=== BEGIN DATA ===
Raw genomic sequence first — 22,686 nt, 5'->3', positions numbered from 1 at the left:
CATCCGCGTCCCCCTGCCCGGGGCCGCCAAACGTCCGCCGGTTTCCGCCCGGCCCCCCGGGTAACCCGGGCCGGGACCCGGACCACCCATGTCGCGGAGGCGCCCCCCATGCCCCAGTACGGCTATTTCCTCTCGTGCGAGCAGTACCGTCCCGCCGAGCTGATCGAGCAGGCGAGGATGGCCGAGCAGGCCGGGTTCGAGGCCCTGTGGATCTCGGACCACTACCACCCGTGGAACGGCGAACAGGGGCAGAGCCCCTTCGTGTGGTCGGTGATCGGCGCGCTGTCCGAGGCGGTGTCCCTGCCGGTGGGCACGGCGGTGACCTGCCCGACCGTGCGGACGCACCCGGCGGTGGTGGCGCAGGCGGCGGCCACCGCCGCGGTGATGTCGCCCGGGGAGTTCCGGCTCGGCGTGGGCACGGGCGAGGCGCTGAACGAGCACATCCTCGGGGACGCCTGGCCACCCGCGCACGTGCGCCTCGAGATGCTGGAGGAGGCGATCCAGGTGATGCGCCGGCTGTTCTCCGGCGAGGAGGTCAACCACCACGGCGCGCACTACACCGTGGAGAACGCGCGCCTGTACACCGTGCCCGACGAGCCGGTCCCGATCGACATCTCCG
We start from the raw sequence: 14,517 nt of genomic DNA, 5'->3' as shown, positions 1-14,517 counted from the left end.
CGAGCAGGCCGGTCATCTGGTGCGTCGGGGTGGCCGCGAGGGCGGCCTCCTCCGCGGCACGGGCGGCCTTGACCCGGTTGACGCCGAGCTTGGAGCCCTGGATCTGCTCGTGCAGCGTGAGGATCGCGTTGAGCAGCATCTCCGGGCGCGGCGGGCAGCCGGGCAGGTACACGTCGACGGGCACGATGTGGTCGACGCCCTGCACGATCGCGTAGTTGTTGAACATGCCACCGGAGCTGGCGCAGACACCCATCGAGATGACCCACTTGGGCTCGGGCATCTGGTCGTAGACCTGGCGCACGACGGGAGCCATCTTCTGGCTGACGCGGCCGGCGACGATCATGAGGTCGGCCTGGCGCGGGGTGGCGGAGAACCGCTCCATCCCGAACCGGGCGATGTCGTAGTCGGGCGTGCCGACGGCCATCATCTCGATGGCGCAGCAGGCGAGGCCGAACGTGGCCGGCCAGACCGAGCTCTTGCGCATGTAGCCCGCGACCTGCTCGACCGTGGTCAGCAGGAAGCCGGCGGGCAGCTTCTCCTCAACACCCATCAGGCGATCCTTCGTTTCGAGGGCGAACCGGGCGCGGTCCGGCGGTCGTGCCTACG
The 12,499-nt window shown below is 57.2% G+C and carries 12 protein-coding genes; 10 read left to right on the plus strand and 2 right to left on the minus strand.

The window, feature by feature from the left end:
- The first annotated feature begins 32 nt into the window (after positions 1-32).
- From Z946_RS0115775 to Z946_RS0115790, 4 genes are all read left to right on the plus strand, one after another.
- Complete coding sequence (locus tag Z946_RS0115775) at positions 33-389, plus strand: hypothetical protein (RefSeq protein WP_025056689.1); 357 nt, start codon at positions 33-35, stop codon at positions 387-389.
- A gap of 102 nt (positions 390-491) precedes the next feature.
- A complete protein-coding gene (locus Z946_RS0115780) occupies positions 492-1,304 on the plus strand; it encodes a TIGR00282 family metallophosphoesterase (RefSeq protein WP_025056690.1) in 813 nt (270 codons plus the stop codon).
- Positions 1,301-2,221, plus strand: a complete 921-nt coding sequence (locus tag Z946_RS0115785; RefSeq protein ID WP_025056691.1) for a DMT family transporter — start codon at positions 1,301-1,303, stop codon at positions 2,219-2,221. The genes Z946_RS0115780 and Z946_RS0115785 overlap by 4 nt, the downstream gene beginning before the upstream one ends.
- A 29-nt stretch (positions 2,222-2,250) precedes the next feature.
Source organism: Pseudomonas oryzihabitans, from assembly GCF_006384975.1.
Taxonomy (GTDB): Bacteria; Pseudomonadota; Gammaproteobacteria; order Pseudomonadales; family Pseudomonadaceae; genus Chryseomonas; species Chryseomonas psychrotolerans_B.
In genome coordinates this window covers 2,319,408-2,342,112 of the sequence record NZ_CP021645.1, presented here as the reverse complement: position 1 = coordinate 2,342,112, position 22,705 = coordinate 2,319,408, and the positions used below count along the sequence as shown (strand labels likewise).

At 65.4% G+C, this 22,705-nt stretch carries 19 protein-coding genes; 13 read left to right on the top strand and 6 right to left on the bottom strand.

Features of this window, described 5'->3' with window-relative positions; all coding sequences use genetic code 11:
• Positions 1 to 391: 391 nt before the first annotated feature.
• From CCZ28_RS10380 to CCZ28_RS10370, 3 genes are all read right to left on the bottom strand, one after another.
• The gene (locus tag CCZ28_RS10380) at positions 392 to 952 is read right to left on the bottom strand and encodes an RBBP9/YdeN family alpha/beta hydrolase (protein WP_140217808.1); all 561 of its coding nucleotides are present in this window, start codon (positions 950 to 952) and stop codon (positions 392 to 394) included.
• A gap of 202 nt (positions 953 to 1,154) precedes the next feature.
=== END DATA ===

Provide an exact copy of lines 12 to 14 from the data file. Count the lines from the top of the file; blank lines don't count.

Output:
- Positions 1,301-2,221, plus strand: a complete 921-nt coding sequence (locus tag Z946_RS0115785; RefSeq protein ID WP_025056691.1) for a DMT family transporter — start codon at positions 1,301-1,303, stop codon at positions 2,219-2,221. The genes Z946_RS0115780 and Z946_RS0115785 overlap by 4 nt, the downstream gene beginning before the upstream one ends.
- A 29-nt stretch (positions 2,222-2,250) precedes the next feature.
Source organism: Pseudomonas oryzihabitans, from assembly GCF_006384975.1.